Huawei expands 5G footprint in Europe despite US crackdown
Global Times


An EE advertisement appears on a newspaper on the day the mobile network operator has officially launched the 5G service in London, Britain, May 30, 2019. (Photo: Xinhua)

Huawei has not played down its 5G ambitions as it continues pushing forward its deployment of 5G technologies not only in the Chinese market but overseas as well, as it launched the first 5G service in the UK while eyeing closer collaboration with other European countries. 

A BBC morning show was aired on Thursday over a 5G network supported by Huawei equipment, the first of its kind in the UK. 

After South Korea and the US, the UK has become the third country in the world to achieve 5G commercial use, as its major carrier EE launched 5G mobile services in, among other places, London, Cardiff, Edinburg and Belfast.

In collaboration with Huawei, EE provides a network speed from 100 to 150 megabits per second (Mbps), according to a document seen by the Global Times on Friday. About 450,000 users registered to upgrade their network services to 5G, and many of them lined up Thursday morning in front of the carrier's shop in London to have a test of the next generation of wireless technologies. 

Huawei has been a key partner of UK networks as they bring their 5G services to the market, from an infrastructure and devices perspective, Ben Wood, UK-based mobile and wireless industry analyst at CCS Insight, told the Global Times on Friday. 

"Not being able to sell Huawei smartphone is frustrating, but any ban on using Huawei infrastructure would be a major blow to the speed with which 5G can be rolled out in the UK," he said. 

The US clampdown on Huawei has been weighing on its smartphone business, as Google restricted part of its Android license to the Chinese firm. However, Huawei has not been intimidated by the cut-off from US companies, which also disrupted the global supply chain. 

While Washington has been repeatedly lobbying European countries, urging them to reject Huawei equipment for so-called national security reasons, many countries have ignored the US while continuing to allow Huawei to bid and roll out core parts of network infrastructure.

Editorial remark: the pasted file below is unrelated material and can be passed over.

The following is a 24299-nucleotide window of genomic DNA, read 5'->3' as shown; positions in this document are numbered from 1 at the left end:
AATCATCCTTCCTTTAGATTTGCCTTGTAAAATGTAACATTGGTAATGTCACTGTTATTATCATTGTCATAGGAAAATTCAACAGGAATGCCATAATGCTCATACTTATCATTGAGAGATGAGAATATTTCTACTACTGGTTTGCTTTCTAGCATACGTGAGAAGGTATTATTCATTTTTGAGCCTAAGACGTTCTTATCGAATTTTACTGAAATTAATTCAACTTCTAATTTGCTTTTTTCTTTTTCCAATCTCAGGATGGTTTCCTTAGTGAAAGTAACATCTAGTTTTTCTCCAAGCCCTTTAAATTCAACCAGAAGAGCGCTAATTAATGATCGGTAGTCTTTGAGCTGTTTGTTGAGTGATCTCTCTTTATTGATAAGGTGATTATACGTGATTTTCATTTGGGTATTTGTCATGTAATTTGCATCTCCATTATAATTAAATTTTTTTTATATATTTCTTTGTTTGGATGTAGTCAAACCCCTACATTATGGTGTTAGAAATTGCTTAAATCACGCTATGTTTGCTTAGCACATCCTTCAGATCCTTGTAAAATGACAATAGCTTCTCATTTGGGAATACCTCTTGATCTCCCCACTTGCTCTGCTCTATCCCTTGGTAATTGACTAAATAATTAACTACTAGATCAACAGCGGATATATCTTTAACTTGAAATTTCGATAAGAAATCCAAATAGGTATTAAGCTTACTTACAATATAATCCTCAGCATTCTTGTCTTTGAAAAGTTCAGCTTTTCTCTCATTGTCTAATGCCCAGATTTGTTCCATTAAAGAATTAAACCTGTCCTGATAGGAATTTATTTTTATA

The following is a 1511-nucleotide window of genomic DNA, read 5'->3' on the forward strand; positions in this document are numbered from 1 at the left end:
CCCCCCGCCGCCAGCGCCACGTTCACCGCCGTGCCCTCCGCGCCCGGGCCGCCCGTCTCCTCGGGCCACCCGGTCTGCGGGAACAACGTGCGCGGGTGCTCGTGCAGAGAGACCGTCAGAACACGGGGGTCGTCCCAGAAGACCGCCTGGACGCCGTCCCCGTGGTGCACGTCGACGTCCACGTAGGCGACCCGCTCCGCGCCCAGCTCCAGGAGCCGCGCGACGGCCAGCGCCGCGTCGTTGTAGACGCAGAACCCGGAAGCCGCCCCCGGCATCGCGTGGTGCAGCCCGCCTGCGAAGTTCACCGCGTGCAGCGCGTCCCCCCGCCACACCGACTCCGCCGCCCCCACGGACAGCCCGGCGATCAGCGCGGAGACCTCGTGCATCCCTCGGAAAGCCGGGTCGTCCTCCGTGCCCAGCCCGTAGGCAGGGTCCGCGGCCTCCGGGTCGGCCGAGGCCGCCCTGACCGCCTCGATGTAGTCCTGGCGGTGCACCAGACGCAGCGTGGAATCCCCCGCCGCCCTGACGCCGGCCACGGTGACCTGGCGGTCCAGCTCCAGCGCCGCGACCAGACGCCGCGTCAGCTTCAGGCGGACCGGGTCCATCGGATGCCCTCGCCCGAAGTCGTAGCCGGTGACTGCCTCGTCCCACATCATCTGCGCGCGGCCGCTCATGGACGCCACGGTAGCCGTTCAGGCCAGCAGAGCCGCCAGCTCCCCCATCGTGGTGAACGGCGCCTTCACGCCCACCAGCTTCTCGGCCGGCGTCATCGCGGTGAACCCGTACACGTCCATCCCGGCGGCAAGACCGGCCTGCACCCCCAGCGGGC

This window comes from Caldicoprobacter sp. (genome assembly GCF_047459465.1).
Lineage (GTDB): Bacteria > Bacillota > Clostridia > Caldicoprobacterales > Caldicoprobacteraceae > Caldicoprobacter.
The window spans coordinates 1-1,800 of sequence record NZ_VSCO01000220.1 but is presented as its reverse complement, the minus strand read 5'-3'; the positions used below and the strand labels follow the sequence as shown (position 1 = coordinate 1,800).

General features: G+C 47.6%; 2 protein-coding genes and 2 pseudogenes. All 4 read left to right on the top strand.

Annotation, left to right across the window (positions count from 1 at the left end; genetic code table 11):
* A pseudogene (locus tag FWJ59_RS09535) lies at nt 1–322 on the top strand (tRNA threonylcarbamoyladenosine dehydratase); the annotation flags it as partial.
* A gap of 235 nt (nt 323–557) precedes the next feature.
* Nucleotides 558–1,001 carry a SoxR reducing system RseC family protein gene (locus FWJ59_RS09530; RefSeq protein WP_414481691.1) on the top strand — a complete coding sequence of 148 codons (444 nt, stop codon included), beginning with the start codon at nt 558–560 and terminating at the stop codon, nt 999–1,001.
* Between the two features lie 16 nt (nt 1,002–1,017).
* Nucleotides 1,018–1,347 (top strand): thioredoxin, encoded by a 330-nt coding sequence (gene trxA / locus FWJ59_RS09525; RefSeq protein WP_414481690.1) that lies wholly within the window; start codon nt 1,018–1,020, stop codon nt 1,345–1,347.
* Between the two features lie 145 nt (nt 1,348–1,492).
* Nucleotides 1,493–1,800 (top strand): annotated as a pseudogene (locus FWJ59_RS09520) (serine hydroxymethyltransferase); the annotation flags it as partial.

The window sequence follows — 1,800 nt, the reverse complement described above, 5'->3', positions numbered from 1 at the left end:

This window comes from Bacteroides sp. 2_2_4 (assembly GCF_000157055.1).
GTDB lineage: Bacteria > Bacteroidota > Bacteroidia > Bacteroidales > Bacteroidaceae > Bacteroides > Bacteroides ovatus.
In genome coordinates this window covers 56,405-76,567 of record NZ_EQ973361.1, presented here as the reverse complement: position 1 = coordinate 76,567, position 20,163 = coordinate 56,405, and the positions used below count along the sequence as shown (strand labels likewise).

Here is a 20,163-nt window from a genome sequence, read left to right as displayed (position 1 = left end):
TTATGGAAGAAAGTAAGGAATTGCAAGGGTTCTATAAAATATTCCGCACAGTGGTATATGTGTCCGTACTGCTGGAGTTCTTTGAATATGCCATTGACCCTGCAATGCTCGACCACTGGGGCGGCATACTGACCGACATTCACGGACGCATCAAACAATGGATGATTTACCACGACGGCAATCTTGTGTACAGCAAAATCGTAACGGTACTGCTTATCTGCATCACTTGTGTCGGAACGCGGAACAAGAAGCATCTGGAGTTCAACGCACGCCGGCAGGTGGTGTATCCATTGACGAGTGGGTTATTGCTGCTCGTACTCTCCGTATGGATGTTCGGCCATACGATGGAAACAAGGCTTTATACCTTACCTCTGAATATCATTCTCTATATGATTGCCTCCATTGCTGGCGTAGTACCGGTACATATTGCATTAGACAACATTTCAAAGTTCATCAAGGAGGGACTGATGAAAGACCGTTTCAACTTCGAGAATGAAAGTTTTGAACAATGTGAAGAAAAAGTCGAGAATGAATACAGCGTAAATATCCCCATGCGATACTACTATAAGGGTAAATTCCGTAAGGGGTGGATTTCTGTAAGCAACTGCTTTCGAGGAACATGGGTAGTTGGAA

Some European countries consider China more reliable than the US in terms of doing business, seeking closer cooperation with the second-largest economy in the world. For instance, China was ranked third behind Germany and France, according to a survey which focused on political and economic conditions affecting international trade by Frankfurt-based Commerzbank, media reported. 

And China has outperformed the US as a trustworthy trade partner. Among 115 German companies thinking of relocating their production facilities overseas, 31 percent were reportedly thinking about China and nine percent to the US, the survey said. 

US President Donald Trump is expected to talk about the Huawei issue when he visits the UK next week, threatening to limit intelligence sharing with the British government if it allows Huawei to build 5G networks, Financial Times reported on Friday. 

"This attempt will eventually end up failing, as carriers and customers know which company could provide better products to achieve their 5G goals," an industry insider surnamed Jiang told the Global Times on Friday. 

The success of the first 5G service backed by Huawei will be the strongest argument for the UK to continue working with the Chinese company, he said. 

The Shenzhen-based company will also continue expanding cooperation with European countries, including Russia, as the company has signed agreements with local carriers, a Huawei spokesperson told the Global Times on Friday. 

Revenues from Europe, Africa and Middle East accounted for 28.4 percent of Huawei's total in 2018, the second-largest contributor after Chinese market.